I know that I have hundreds of interactions every day and they are rarely the same even it is with some of the same small group of people. I understand people’s desire for these conversations and situations to have some commonality, but they rarely do. The differences may be significant or they be just a slight nuance that adds something new to the mix.

This constant variety is often a challenge and source of frustration for HR pros. We want to take some time to breathe or synthesize one interaction when another one happens on top of what we were just responding to. Since this is the reality of human resources and not the exception, we need to have a method that better prepares us to work through situations instead of facing a constant start/stop pace every day.

I have found that the longer I practice HR that deconstructing works for me far more often than creating something bright, shiny and new. So, I’d like to introduce how I handle the beautiful myriad of interactions I encounter. This is what I do . . .

Listen. Respond. Repeat.

Listen and RespondThey are three simple words, but in order for you to be consistent in taking this approach, you need to address some things that are in our way. I was talking with a great friend this week and he was sharing the challenge of the perceived motivations we think people have. We do our best to guess what will drive and engage people and this lends us to making assumptions about them without talking to them. Having this approach leads to more misses than hits. It’s true that you can “know” your people, but the circumstances of life are constantly moving. Therefore, people exist on a continuum and not in set places.

If you use listen, respond, repeat as your approach going in to interactions, you will eliminate those assumptions you may have because other’s are sharing first. Please note that this suggestion isn’t listen (sort of) and then come up with a solution while people are still talking !! I say this because we are so consumed with getting things done and moving on that we see our time as being wasted by the interactions we have.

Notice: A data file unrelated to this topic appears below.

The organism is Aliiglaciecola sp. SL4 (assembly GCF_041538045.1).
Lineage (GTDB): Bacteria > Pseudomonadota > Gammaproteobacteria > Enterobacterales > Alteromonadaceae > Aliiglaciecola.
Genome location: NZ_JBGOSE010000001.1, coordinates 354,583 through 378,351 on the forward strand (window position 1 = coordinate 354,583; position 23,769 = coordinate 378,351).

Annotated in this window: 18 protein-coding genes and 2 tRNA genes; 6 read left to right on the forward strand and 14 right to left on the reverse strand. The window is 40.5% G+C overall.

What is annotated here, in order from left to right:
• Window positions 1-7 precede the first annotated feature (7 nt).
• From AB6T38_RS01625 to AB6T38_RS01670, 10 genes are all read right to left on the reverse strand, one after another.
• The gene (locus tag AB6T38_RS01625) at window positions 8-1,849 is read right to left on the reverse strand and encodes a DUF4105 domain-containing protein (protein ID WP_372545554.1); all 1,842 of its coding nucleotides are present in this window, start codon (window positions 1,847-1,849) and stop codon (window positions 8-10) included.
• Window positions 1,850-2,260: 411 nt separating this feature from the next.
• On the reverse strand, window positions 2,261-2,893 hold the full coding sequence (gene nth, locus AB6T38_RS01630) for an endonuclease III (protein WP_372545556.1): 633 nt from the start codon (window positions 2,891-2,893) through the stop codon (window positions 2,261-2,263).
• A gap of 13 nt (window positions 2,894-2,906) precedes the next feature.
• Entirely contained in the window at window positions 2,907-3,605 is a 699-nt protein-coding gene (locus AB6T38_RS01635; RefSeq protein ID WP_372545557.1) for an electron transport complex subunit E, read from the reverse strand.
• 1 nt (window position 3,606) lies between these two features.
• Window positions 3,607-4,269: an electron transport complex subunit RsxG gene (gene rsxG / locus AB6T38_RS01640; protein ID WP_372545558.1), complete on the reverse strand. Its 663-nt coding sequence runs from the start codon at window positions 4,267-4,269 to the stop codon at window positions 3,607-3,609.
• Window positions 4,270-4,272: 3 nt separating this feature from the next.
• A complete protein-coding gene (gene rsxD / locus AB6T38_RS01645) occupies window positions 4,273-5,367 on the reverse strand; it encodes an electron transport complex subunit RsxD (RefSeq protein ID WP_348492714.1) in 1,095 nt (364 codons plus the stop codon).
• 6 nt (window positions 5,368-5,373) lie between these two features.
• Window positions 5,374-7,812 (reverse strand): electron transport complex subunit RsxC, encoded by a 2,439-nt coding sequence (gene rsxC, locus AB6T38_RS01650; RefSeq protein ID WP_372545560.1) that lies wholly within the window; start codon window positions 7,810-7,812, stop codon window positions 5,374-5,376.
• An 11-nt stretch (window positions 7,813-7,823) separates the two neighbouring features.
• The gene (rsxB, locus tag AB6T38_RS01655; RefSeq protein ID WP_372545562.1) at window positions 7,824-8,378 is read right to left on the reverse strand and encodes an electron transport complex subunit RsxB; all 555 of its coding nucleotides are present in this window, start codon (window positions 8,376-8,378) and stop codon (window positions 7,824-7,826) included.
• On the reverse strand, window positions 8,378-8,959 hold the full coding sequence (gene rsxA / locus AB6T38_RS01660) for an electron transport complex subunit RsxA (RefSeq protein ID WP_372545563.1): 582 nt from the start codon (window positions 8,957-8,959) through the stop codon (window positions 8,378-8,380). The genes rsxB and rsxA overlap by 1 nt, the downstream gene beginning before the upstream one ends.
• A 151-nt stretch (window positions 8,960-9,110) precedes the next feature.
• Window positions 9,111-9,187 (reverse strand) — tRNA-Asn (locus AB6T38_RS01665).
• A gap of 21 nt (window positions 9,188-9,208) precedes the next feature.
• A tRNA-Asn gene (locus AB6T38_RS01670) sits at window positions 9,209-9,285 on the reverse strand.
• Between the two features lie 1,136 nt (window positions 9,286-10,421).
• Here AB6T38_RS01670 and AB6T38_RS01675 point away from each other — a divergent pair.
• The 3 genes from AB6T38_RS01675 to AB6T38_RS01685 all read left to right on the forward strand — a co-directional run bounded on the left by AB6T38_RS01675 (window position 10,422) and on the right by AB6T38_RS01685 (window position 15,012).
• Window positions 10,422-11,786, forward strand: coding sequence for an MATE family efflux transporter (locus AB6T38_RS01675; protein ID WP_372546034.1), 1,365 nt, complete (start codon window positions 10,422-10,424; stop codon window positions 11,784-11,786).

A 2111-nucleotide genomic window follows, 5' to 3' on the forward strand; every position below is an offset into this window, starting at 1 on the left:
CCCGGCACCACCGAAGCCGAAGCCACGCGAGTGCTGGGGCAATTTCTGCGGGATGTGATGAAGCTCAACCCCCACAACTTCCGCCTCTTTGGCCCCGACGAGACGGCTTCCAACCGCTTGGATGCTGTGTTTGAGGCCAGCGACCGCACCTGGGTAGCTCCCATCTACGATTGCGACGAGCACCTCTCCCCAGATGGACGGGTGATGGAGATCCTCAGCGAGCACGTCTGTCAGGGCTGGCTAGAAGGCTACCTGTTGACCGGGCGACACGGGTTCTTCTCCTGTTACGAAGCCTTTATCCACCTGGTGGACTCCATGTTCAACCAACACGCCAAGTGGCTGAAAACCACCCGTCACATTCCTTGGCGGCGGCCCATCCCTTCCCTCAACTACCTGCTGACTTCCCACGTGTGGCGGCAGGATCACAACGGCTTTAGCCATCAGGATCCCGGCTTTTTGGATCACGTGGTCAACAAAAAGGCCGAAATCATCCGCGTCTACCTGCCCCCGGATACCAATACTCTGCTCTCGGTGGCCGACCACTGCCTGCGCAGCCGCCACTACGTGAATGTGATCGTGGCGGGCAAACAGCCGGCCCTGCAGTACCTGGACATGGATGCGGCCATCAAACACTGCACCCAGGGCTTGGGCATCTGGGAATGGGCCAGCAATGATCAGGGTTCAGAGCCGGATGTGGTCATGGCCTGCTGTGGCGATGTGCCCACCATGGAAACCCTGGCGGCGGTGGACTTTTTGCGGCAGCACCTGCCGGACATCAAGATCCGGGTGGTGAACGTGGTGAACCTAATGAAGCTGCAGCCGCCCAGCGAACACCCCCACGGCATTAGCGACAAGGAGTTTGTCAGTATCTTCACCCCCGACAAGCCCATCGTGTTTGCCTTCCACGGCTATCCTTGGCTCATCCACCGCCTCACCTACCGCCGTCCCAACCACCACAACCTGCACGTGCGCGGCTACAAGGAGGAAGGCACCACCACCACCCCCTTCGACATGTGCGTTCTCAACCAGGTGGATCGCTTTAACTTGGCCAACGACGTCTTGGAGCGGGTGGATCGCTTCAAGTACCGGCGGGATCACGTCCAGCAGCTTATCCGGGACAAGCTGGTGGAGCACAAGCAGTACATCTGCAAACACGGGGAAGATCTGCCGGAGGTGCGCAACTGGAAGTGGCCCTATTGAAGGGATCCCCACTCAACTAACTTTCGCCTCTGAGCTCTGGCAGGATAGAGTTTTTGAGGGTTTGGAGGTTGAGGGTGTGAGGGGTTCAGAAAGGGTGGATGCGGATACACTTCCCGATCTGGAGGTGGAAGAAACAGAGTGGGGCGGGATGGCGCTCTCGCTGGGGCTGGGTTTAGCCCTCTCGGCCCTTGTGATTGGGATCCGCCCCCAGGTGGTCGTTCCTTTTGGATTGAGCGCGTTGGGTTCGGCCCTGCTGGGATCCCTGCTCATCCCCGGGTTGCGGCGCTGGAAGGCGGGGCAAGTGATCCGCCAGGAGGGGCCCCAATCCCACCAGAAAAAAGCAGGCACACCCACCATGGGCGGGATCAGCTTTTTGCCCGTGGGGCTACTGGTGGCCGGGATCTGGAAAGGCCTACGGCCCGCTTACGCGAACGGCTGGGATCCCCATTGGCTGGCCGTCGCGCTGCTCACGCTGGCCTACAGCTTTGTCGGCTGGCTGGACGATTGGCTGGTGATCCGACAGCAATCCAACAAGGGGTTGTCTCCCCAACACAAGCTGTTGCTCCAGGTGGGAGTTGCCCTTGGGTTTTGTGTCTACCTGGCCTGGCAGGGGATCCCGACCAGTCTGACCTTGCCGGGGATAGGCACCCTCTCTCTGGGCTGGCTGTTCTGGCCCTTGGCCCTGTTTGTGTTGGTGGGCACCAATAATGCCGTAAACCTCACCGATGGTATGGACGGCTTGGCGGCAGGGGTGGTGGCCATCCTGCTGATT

If you think interacting with people is a waste of your time, then you may want to get another career.

Trust me. If you follow this approach, your employees won’t know how to react initially because it’s not what they’re used to from anybody. Most managers and supervisors also have perceptions that try to keep their employees in boxes versus taking the time to get to know them. Wouldn’t it be refreshing to see your employees surprised by you? It is very cool to see how they respond.

This coming week I hope you try this simplified way of practicing HR. Remember the first two steps work when you use the third. Take the time for your people and repeat it over and over. You’ll soon see that you take each encounter with people as something you’ll enjoy !!

 

Stop Adding Bricks !!

“All in all you’re just another brick in the wall” – Pink Floyd

The incredible double album, The Wall, was released my senior year of high school. I listened to it endlessly. It is still one of my favorite sets from one of my favorite bands. During college I worked as a Resident Assistant and we had “Cool Steve’s Movie Night” every year. We played the movie of The Wall each year at midnight and sang every word of every song !!